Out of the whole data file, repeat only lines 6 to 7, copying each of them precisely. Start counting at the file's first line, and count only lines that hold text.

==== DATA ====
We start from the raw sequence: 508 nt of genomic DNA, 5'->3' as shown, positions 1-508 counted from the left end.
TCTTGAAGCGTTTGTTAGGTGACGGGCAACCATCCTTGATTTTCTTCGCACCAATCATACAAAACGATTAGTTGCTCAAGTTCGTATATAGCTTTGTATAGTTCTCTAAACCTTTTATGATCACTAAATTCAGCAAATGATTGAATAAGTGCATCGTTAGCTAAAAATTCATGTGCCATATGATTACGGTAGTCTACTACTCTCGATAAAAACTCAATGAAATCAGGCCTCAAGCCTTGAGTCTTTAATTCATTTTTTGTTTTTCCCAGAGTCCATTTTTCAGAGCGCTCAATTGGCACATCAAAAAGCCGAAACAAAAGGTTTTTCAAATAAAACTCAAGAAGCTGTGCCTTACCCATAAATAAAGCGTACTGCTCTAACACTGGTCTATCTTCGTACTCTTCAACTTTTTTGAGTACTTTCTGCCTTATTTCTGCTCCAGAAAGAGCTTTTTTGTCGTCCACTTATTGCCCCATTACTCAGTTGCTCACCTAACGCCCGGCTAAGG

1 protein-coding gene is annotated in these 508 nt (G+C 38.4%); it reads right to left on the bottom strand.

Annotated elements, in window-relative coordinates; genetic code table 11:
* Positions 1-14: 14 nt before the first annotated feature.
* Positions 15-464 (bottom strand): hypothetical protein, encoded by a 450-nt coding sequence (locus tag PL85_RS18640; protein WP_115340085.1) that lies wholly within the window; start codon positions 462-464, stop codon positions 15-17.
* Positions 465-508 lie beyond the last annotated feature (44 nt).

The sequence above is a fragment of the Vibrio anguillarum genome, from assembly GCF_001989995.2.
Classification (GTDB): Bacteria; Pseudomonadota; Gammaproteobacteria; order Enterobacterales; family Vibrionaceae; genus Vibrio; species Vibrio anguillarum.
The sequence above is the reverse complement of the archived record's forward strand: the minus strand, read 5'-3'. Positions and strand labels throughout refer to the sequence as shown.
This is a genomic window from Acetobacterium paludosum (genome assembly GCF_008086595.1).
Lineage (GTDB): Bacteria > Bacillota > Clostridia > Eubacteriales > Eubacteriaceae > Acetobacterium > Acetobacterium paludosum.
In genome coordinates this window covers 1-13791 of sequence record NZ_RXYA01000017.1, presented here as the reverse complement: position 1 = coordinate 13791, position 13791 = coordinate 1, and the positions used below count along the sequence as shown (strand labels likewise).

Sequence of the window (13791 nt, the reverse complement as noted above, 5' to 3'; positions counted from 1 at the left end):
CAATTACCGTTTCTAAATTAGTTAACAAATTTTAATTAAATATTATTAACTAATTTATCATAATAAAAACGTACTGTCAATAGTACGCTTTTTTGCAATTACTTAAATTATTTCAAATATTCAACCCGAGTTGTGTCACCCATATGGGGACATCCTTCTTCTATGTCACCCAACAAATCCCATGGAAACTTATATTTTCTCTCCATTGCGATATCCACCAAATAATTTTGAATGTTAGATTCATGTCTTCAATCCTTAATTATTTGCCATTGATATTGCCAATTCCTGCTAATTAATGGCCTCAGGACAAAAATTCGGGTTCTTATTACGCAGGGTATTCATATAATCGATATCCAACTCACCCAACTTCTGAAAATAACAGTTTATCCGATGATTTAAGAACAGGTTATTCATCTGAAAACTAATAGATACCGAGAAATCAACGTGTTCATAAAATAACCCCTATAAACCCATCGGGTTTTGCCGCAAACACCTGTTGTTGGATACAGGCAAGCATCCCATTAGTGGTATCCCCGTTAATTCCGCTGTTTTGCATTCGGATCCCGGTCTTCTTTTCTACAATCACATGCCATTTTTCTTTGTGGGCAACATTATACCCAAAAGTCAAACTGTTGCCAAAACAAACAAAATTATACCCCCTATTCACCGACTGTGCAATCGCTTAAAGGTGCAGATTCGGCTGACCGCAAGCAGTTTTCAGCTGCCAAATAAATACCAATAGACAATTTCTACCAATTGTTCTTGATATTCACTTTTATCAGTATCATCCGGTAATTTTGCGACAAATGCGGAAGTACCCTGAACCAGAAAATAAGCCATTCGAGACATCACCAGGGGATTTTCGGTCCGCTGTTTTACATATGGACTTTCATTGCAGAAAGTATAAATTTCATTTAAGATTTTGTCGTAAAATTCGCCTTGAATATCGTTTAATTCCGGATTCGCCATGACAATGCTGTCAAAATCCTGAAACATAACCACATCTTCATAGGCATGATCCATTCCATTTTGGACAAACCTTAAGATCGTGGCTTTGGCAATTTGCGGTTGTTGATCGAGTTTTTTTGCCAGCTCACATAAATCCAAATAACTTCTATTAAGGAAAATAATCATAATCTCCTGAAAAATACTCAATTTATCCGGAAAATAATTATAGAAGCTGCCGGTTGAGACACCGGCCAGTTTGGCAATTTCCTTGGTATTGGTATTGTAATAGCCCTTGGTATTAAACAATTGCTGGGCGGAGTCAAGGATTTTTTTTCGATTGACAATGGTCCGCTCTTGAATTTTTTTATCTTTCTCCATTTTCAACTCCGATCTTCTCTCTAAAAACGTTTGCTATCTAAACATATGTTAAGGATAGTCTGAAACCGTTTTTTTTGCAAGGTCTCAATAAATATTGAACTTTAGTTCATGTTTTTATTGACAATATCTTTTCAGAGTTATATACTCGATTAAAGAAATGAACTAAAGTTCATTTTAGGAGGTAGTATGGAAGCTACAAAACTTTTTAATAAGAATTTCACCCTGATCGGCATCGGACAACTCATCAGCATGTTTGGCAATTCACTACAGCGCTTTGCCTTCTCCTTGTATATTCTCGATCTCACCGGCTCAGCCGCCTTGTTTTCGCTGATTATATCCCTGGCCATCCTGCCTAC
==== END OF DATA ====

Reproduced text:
* Positions 15-464 (bottom strand): hypothetical protein, encoded by a 450-nt coding sequence (locus tag PL85_RS18640; protein WP_115340085.1) that lies wholly within the window; start codon positions 462-464, stop codon positions 15-17.
* Positions 465-508 lie beyond the last annotated feature (44 nt).